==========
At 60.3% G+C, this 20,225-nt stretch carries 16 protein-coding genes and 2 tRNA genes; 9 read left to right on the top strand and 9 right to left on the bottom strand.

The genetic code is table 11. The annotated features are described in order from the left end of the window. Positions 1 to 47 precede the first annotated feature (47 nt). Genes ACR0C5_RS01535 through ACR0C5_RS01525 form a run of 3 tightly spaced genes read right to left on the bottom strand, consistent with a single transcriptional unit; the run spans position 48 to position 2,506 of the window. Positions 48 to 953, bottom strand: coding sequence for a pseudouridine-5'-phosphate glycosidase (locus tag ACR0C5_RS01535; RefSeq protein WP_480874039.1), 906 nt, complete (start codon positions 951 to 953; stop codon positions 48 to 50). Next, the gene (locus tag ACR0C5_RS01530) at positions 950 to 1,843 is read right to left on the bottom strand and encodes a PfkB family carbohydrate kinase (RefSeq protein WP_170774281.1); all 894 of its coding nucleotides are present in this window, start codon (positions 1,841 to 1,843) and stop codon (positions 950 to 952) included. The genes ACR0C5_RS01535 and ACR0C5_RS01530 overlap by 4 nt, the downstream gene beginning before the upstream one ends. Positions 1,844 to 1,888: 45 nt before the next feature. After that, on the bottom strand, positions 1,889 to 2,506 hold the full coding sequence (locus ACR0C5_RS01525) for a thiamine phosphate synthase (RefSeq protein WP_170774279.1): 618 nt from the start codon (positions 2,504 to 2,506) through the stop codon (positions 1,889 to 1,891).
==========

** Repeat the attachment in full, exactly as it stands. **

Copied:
At 60.3% G+C, this 20,225-nt stretch carries 16 protein-coding genes and 2 tRNA genes; 9 read left to right on the top strand and 9 right to left on the bottom strand.

The genetic code is table 11. The annotated features are described in order from the left end of the window. Positions 1 to 47 precede the first annotated feature (47 nt). Genes ACR0C5_RS01535 through ACR0C5_RS01525 form a run of 3 tightly spaced genes read right to left on the bottom strand, consistent with a single transcriptional unit; the run spans position 48 to position 2,506 of the window. Positions 48 to 953, bottom strand: coding sequence for a pseudouridine-5'-phosphate glycosidase (locus tag ACR0C5_RS01535; RefSeq protein WP_480874039.1), 906 nt, complete (start codon positions 951 to 953; stop codon positions 48 to 50). Next, the gene (locus tag ACR0C5_RS01530) at positions 950 to 1,843 is read right to left on the bottom strand and encodes a PfkB family carbohydrate kinase (RefSeq protein WP_170774281.1); all 894 of its coding nucleotides are present in this window, start codon (positions 1,841 to 1,843) and stop codon (positions 950 to 952) included. The genes ACR0C5_RS01535 and ACR0C5_RS01530 overlap by 4 nt, the downstream gene beginning before the upstream one ends. Positions 1,844 to 1,888: 45 nt before the next feature. After that, on the bottom strand, positions 1,889 to 2,506 hold the full coding sequence (locus ACR0C5_RS01525) for a thiamine phosphate synthase (RefSeq protein WP_170774279.1): 618 nt from the start codon (positions 2,504 to 2,506) through the stop codon (positions 1,889 to 1,891).